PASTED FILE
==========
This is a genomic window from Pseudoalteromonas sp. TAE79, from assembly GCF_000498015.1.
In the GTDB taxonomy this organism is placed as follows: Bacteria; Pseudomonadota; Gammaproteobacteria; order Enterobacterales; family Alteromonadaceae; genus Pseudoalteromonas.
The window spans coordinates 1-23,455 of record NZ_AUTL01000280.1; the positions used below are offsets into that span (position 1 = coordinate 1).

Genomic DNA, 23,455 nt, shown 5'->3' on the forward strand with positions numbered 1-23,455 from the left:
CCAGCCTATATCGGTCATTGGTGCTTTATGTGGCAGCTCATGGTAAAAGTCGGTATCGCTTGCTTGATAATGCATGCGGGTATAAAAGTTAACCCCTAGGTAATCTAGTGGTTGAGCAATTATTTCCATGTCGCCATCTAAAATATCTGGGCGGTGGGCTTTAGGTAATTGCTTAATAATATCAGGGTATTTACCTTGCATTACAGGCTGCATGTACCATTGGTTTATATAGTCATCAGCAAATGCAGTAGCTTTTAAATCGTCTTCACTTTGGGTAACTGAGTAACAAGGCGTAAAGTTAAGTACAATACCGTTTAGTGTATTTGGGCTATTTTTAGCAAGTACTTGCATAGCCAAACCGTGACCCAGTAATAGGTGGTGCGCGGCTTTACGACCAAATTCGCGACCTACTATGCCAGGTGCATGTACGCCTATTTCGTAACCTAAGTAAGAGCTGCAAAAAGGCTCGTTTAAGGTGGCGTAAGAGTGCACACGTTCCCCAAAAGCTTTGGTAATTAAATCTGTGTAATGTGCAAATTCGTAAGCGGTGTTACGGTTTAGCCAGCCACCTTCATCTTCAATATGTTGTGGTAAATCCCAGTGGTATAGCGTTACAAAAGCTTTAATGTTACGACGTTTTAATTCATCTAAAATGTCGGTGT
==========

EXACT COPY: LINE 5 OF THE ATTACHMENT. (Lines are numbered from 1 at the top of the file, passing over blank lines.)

CCAGCCTATATCGGTCATTGGTGCTTTATGTGGCAGCTCATGGTAAAAGTCGGTATCGCTTGCTTGATAATGCATGCGGGTATAAAAGTTAACCCCTAGGTAATCTAGTGGTTGAGCAATTATTTCCATGTCGCCATCTAAAATATCTGGGCGGTGGGCTTTAGGTAATTGCTTAATAATATCAGGGTATTTACCTTGCATTACAGGCTGCATGTACCATTGGTTTATATAGTCATCAGCAAATGCAGTAGCTTTTAAATCGTCTTCACTTTGGGTAACTGAGTAACAAGGCGTAAAGTTAAGTACAATACCGTTTAGTGTATTTGGGCTATTTTTAGCAAGTACTTGCATAGCCAAACCGTGACCCAGTAATAGGTGGTGCGCGGCTTTACGACCAAATTCGCGACCTACTATGCCAGGTGCATGTACGCCTATTTCGTAACCTAAGTAAGAGCTGCAAAAAGGCTCGTTTAAGGTGGCGTAAGAGTGCACACGTTCCCCAAAAGCTTTGGTAATTAAATCTGTGTAATGTGCAAATTCGTAAGCGGTGTTACGGTTTAGCCAGCCACCTTCATCTTCAATATGTTGTGGTAAATCCCAGTGGTATAGCGTTACAAAAGCTTTAATGTTACGACGTTTTAATTCATCTAAAATGTCGGTGT